NaNtxt, a place to learn, love, research and move out of our comfort zone, reuniting essays by fellow authors.

Trial fonts

009 Distant Relations

A bath bomb in my local chemist gave me pause for thought. It was formed into the shape of a smiley alien’s head; a classic Grey (although green) with a NASA logo stickered squarely between its eyes. I found it funny. NASA builds rockets and bath bombs – both are quite ‘science-y’, the position of the logo suggested the bath bomb had been used for target practice, or maybe the alien been playing with some kind of ‘which [space agency] are you?’ social media filter. The humour was short-lived; the current rhetoric surrounding real human aliens is appalling.
Continue reading

008 A Critique of Critiques of Blandification

To better understand the recent Johnson & Johnson rebrand, it’s essential to examine how the practice of branding has changed over time, moving from the era of merchant capitalism through consumer capitalism and into the contemporary context of financialisation and monopolisation driven by computational capitalism.
Continue reading

007 Libre Type as a Veblen Good

I have been experimenting with new business models for independent libre (open source) font development recently. I had my first hint that these models might work when my project GTL Type Label minted all 100 editions of its first font NFT. Enough people have been curious about what I am doing since then that it seems like the right time to put some of my thinking around libre type and NFTs into an essay.
Continue Reading

006 Type Sovereignty

The invasion of Ukraine by Russia brings back the spectre of the Great Russia. Yet this return of history to Europe does not date from 2022. In fact, the Crimean War of 2014 was not over. Some of the sanctions put in place on that occasion were still in force, including those on fonts.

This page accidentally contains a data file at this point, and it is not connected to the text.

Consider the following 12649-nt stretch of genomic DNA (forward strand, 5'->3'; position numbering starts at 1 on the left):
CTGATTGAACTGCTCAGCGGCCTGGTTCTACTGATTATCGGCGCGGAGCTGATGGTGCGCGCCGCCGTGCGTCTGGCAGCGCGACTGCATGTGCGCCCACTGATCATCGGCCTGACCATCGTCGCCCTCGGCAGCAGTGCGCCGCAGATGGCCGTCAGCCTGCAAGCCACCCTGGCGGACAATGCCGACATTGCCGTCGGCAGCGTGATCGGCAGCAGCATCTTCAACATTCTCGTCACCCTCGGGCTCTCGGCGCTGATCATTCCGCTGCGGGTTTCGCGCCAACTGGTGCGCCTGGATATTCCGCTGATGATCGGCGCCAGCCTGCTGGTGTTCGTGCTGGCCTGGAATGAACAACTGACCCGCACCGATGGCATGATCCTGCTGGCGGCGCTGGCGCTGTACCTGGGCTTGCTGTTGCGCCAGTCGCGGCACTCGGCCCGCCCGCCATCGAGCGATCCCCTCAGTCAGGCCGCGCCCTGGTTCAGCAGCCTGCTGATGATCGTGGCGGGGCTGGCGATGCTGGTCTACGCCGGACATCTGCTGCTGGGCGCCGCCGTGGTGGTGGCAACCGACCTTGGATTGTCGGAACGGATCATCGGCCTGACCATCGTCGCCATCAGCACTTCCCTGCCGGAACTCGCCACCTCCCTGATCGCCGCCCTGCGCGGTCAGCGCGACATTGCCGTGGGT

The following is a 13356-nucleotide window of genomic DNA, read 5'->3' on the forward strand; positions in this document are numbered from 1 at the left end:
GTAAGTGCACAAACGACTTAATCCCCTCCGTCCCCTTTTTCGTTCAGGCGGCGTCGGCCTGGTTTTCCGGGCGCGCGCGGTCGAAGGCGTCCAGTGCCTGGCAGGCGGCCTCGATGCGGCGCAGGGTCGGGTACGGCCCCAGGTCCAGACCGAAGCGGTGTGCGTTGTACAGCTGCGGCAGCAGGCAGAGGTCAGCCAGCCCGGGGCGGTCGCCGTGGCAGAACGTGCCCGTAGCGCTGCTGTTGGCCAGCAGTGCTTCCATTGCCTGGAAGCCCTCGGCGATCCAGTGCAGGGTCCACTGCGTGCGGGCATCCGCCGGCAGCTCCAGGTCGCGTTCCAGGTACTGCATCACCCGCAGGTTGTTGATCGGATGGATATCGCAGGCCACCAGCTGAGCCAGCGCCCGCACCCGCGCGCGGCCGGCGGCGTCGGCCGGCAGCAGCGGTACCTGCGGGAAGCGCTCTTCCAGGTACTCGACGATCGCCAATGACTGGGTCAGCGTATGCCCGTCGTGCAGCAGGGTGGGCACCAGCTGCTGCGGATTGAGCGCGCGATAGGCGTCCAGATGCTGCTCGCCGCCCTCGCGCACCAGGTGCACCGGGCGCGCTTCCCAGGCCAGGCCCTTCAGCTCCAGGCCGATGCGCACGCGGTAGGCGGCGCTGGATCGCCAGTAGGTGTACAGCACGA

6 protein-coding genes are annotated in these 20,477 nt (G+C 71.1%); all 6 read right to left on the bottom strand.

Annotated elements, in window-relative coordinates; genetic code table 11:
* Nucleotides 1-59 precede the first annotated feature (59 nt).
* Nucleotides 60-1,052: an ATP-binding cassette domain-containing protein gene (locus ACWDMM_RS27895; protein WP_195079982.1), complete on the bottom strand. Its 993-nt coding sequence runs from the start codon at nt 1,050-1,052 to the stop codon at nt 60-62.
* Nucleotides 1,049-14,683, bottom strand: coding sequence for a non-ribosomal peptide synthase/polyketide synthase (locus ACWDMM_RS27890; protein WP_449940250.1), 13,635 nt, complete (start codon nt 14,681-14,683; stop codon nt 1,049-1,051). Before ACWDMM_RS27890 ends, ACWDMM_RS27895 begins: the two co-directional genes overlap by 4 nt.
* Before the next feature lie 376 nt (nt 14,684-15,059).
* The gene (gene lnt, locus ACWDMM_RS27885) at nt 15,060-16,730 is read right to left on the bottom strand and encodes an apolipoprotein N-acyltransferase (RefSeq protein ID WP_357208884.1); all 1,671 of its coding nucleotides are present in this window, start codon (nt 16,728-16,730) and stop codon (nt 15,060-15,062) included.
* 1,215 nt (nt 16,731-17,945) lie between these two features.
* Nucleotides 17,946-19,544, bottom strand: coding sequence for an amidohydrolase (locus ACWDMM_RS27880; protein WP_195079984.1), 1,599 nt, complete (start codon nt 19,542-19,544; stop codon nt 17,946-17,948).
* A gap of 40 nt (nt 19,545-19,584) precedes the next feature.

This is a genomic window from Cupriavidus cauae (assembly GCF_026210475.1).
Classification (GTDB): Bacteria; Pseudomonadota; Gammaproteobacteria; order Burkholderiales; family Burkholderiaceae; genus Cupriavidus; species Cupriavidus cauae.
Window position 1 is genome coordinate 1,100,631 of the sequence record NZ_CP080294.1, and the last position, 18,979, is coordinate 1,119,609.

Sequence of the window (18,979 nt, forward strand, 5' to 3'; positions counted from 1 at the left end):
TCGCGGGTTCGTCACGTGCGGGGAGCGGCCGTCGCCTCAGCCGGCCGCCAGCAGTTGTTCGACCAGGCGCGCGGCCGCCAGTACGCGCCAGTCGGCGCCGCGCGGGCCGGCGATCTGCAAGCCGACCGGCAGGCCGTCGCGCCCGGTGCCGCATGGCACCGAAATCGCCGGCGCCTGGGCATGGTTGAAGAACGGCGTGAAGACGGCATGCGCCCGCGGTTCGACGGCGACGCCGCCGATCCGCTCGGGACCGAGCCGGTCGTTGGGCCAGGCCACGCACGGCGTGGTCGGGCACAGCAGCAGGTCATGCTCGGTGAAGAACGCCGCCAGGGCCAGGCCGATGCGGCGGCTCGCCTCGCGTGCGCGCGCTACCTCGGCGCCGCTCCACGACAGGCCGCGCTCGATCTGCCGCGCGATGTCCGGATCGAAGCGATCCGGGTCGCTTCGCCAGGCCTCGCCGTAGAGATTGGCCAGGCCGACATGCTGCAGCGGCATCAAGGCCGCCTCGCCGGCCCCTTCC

Seemingly innocuous yet essential elements of our daily lives, fonts offer a good vantage point for observing Russian ambitions and Western measures to counter-balance them.
Type Sovereignty

005 The Tragicomedy of Digital Fonts

Like many actors on stage, digital fonts are born and killed off over and over again. Due to Windows domination on desktop computers, for most people, Arial, designed in 1982 and released as a TrueType font in 1992 is the typical digital font. It was already a mockery of Helvetica, born in 1957. We could envision a strange but sincere recent history of digital type through similar fonts, substitutes, tributes, surrogates etc, but also unexpected successes like Comic Sans, which never disappointed normal people. A popular typeface in a noble sense…
Continue Reading

004 Designing Afrikan Fonts

As a self taught designer, scavenging the internet for learning resources becomes a daily routine and I believe fellow learners can attest. When I ventured into design I relied a lot on suggested reading lists, tutorials, talks etc and I have to confess, there was a lot to learn and indeed I learnt, it was truly helpful. As the years passed by I started noticing a gap, there was little to no content on Afrikan design, typography in particular…grab a book titled, ‘History of Typography’ and what you actually get is the history of ‘Latin typography.’ This was further cemented when I watched Prof Saki Mafundikwa’s TED Talk, ‘Ingenuity and Elegance in Ancient African Alphabets’…
Continue Reading

003 The First Telugu Foundry Type

The East India Company (EIC) saw the necessity for its personnel to learn the vernacular languages spoken in the areas it operated to communicate with its residents. Madras, the capital of the Madras Presidency, was multilingual. The Hindu population spoke Tamil and Telugu. The Muslims used Hindustani (currently referred to as Urdu, one of the two significant registers of Hindustani). Therefore the EIC intended on publishing a grammar and dictionary of the Telugu language…
Continue Reading